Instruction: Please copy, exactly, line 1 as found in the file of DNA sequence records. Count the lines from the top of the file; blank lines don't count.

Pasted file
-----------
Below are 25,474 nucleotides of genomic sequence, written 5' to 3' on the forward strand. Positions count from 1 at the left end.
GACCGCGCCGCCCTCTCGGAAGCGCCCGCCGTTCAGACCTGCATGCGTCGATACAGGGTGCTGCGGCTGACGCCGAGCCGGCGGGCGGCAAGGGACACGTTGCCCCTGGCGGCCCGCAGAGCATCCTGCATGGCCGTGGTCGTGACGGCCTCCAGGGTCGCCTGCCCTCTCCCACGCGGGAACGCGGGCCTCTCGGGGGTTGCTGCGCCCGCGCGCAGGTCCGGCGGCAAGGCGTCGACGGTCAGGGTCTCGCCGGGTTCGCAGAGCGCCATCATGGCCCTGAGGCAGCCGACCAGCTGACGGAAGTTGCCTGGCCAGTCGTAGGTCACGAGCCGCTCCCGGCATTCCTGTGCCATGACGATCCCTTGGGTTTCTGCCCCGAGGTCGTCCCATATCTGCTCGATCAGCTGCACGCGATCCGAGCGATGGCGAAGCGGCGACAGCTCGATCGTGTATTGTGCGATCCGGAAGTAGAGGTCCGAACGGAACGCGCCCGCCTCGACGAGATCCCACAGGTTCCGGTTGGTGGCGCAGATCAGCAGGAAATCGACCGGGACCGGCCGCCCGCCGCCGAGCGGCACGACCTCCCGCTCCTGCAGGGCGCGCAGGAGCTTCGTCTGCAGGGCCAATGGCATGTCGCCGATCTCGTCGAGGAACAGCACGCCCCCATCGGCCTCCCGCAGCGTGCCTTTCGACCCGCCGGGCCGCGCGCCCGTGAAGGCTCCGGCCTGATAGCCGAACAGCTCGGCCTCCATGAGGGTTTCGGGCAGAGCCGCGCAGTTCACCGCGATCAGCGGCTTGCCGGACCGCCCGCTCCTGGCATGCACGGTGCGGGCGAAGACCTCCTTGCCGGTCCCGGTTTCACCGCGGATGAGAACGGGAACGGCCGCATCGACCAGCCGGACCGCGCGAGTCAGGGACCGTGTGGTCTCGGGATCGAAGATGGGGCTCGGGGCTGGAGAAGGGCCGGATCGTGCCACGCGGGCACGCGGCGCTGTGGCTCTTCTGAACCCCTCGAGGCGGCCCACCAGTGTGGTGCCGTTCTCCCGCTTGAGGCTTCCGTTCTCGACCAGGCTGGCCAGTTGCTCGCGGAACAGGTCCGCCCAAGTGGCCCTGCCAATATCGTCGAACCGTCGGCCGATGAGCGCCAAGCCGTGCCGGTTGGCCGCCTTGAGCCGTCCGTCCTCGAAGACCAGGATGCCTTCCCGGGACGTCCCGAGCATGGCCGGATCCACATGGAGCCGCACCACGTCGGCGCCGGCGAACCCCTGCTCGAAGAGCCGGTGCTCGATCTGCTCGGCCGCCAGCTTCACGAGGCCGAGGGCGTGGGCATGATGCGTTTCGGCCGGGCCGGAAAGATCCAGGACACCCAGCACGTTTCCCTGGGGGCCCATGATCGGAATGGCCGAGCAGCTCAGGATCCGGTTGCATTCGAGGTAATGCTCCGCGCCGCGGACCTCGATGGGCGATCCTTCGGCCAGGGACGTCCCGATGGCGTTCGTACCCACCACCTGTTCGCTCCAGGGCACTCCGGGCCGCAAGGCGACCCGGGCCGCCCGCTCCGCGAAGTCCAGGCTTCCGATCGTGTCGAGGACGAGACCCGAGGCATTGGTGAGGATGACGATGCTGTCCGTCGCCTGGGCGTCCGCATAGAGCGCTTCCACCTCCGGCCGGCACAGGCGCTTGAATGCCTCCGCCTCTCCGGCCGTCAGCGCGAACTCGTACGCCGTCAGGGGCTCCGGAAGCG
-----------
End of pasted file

Below are 25,474 nucleotides of genomic sequence, written 5' to 3' on the forward strand. Positions count from 1 at the left end.